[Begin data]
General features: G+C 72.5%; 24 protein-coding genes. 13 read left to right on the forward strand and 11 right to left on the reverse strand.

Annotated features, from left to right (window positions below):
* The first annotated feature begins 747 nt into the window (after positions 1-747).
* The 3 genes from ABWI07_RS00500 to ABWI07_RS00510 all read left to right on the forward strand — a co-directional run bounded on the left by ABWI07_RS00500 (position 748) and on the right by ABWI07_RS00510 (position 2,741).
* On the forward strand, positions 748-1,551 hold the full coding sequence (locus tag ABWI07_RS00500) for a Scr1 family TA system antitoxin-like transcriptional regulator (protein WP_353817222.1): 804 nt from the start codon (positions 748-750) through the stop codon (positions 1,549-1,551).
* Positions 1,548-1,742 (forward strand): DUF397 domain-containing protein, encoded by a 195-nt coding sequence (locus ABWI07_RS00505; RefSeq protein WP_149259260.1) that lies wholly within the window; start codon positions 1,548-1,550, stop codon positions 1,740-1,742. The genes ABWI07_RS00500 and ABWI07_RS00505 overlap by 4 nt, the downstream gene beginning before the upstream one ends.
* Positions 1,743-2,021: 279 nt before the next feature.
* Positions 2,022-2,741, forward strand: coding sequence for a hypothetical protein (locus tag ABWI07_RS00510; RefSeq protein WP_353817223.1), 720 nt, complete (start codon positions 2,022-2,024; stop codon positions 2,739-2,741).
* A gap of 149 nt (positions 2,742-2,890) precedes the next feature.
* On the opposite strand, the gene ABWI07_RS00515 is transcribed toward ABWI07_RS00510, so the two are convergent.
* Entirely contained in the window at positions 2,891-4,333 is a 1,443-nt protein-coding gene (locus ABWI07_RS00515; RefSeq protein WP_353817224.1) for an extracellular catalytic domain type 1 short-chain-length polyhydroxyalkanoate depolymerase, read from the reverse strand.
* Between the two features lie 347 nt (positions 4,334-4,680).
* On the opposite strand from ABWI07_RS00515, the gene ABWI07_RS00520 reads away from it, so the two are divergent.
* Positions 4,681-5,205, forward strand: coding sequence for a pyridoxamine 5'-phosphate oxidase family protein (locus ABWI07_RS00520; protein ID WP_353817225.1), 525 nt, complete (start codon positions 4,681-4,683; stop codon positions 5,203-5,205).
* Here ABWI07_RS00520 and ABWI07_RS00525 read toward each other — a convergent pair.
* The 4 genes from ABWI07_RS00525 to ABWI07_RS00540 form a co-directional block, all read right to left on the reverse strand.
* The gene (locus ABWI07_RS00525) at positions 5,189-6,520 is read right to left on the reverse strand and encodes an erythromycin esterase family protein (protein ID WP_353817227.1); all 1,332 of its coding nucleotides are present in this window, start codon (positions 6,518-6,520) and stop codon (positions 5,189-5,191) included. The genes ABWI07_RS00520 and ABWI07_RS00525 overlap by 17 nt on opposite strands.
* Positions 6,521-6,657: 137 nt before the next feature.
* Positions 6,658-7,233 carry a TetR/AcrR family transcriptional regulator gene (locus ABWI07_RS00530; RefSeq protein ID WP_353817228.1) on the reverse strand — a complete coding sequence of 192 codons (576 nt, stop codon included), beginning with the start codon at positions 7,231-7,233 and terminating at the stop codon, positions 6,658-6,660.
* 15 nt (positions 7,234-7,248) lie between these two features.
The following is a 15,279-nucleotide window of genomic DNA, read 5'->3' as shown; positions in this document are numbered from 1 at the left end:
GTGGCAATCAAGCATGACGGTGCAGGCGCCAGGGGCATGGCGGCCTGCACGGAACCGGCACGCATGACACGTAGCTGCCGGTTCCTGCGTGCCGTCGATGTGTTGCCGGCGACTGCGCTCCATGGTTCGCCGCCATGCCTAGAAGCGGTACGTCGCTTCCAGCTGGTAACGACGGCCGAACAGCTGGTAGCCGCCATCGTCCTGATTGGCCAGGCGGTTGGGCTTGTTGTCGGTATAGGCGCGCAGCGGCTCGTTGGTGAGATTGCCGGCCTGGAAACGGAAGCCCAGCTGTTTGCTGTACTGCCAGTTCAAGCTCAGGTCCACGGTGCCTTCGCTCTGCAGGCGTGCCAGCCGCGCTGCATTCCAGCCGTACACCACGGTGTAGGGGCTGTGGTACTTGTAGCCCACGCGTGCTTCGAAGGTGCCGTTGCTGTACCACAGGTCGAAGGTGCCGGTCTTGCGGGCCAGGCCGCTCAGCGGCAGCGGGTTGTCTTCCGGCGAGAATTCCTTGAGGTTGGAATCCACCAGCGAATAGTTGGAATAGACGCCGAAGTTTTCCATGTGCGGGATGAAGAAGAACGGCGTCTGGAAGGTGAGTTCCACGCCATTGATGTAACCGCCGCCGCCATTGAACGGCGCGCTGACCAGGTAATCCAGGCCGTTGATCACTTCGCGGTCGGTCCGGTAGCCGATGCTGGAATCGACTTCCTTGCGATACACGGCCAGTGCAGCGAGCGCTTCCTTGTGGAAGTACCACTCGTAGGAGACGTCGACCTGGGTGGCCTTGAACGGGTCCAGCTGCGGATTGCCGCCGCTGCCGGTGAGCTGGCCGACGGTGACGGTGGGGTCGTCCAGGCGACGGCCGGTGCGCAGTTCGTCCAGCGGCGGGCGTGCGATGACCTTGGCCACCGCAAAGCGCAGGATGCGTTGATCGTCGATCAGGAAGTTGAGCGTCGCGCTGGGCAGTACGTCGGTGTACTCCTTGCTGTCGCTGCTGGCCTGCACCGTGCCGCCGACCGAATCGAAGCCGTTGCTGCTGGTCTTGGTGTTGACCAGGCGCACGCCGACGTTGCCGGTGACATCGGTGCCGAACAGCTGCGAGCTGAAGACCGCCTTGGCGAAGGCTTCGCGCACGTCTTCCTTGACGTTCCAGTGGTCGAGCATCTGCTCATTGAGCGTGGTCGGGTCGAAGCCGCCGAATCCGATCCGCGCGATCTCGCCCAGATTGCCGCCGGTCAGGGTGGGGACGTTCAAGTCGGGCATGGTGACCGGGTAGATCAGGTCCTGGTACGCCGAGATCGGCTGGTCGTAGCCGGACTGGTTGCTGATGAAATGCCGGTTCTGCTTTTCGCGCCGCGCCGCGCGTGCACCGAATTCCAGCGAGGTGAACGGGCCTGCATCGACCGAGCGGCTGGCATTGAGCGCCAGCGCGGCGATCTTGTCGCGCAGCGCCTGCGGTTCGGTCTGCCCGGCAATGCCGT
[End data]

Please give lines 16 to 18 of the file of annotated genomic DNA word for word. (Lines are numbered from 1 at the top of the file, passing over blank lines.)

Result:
* The 4 genes from ABWI07_RS00525 to ABWI07_RS00540 form a co-directional block, all read right to left on the reverse strand.
* The gene (locus ABWI07_RS00525) at positions 5,189-6,520 is read right to left on the reverse strand and encodes an erythromycin esterase family protein (protein ID WP_353817227.1); all 1,332 of its coding nucleotides are present in this window, start codon (positions 6,518-6,520) and stop codon (positions 5,189-5,191) included. The genes ABWI07_RS00520 and ABWI07_RS00525 overlap by 17 nt on opposite strands.
* Positions 6,521-6,657: 137 nt before the next feature.